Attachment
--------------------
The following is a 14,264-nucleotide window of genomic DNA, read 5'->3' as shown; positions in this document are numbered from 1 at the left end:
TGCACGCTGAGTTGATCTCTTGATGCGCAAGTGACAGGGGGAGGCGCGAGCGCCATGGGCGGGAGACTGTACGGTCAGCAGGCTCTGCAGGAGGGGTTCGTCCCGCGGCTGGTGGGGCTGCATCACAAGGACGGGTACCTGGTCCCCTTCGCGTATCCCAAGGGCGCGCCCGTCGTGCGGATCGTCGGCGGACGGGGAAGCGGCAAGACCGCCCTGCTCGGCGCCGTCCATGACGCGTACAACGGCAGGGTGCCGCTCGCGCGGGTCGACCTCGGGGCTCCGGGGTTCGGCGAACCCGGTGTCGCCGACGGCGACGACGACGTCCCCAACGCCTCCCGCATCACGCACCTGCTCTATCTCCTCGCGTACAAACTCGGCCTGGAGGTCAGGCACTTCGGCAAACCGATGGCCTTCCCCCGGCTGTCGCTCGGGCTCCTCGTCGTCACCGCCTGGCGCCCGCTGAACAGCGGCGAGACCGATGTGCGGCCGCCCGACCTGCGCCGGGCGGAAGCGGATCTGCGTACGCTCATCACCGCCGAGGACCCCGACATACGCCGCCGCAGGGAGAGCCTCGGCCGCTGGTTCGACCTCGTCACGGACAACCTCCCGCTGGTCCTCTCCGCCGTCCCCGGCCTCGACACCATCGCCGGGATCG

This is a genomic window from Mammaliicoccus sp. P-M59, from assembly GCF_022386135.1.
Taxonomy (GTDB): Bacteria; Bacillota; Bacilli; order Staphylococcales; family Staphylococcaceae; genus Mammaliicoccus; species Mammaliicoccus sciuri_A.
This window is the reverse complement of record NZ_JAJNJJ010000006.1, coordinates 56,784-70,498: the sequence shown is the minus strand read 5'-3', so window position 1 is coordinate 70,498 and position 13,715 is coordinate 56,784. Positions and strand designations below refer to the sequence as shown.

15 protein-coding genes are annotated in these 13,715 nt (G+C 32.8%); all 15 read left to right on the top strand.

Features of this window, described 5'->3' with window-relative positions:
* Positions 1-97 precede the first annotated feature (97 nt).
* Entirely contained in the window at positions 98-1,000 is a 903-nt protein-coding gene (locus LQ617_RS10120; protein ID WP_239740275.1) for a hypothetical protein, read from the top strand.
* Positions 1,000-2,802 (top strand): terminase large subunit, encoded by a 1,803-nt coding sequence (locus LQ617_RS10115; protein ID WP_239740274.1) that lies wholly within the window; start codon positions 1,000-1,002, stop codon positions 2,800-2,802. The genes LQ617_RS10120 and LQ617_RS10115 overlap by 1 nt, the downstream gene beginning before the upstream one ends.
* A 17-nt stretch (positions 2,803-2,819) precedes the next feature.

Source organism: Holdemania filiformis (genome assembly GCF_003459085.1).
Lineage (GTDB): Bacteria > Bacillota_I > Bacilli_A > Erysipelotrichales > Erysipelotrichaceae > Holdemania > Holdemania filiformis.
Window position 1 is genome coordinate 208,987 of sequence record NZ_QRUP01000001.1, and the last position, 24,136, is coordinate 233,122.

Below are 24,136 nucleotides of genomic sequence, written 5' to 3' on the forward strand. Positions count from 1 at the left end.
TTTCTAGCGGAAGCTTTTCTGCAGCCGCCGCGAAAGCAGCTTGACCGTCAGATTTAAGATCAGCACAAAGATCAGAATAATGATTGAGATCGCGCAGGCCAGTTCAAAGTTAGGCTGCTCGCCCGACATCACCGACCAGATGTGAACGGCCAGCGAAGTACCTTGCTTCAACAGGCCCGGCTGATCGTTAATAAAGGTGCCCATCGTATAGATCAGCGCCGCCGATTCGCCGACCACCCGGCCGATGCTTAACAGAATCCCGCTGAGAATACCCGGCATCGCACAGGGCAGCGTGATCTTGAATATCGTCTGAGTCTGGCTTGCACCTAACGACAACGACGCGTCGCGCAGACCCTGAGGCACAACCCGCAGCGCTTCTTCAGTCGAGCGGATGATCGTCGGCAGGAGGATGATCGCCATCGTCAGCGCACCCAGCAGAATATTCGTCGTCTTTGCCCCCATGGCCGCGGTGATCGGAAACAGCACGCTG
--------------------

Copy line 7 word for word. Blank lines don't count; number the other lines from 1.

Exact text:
Features of this window, described 5'->3' with window-relative positions: